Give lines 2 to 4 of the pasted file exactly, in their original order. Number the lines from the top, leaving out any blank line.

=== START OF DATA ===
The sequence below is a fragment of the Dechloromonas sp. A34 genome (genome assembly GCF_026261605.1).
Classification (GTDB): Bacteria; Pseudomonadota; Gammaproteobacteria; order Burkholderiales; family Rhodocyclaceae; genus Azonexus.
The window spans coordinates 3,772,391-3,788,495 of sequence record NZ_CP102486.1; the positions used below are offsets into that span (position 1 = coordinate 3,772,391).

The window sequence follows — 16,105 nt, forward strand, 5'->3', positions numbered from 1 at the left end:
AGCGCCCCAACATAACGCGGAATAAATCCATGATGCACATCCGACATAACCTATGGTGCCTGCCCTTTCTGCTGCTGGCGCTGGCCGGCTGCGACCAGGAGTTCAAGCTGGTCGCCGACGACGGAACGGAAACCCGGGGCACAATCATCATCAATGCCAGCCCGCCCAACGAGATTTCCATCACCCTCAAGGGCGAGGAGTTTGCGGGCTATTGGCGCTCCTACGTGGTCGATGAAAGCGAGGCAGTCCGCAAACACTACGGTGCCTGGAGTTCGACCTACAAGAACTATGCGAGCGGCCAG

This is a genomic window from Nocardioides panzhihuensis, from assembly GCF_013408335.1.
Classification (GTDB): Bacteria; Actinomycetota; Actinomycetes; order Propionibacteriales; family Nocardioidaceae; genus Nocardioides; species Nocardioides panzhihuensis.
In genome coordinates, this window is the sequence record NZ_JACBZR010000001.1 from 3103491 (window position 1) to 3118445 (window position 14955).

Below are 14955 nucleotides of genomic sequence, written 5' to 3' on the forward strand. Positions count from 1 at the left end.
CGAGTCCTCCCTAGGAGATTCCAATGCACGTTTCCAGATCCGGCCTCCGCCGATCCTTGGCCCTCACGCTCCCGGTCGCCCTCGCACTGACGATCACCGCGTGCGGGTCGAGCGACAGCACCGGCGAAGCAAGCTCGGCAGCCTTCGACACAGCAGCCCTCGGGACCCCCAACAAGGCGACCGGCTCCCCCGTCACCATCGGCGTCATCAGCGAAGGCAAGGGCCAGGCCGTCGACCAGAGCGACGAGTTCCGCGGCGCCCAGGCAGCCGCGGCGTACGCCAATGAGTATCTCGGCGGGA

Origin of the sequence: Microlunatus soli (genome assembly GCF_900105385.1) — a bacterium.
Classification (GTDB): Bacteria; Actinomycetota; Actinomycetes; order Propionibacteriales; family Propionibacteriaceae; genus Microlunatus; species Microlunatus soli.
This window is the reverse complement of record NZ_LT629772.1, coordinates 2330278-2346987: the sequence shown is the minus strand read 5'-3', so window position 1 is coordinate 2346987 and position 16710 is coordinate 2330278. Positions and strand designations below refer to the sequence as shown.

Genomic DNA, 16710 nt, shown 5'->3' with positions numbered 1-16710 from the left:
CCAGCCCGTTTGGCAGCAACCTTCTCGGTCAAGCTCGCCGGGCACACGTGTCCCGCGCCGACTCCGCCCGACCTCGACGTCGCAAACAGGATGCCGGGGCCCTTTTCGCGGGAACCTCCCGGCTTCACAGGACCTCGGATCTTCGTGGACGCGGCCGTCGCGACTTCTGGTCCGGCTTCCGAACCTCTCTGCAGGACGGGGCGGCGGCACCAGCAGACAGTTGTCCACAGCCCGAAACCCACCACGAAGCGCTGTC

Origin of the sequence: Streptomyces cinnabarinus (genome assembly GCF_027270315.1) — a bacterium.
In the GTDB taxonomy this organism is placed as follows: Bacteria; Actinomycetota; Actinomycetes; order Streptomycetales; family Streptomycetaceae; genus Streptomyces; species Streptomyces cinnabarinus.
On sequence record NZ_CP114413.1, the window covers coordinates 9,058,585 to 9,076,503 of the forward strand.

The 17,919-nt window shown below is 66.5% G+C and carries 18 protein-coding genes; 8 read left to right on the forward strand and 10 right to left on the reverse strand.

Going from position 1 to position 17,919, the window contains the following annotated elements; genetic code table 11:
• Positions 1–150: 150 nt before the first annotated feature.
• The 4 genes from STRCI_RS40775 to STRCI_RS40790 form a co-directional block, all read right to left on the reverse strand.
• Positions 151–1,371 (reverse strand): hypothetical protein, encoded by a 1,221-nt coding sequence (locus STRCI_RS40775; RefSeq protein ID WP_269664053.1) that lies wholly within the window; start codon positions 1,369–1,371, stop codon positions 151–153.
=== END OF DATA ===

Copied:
Classification (GTDB): Bacteria; Pseudomonadota; Gammaproteobacteria; order Burkholderiales; family Rhodocyclaceae; genus Azonexus.
The window spans coordinates 3,772,391-3,788,495 of sequence record NZ_CP102486.1; the positions used below are offsets into that span (position 1 = coordinate 3,772,391).

The window sequence follows — 16,105 nt, forward strand, 5'->3', positions numbered from 1 at the left end: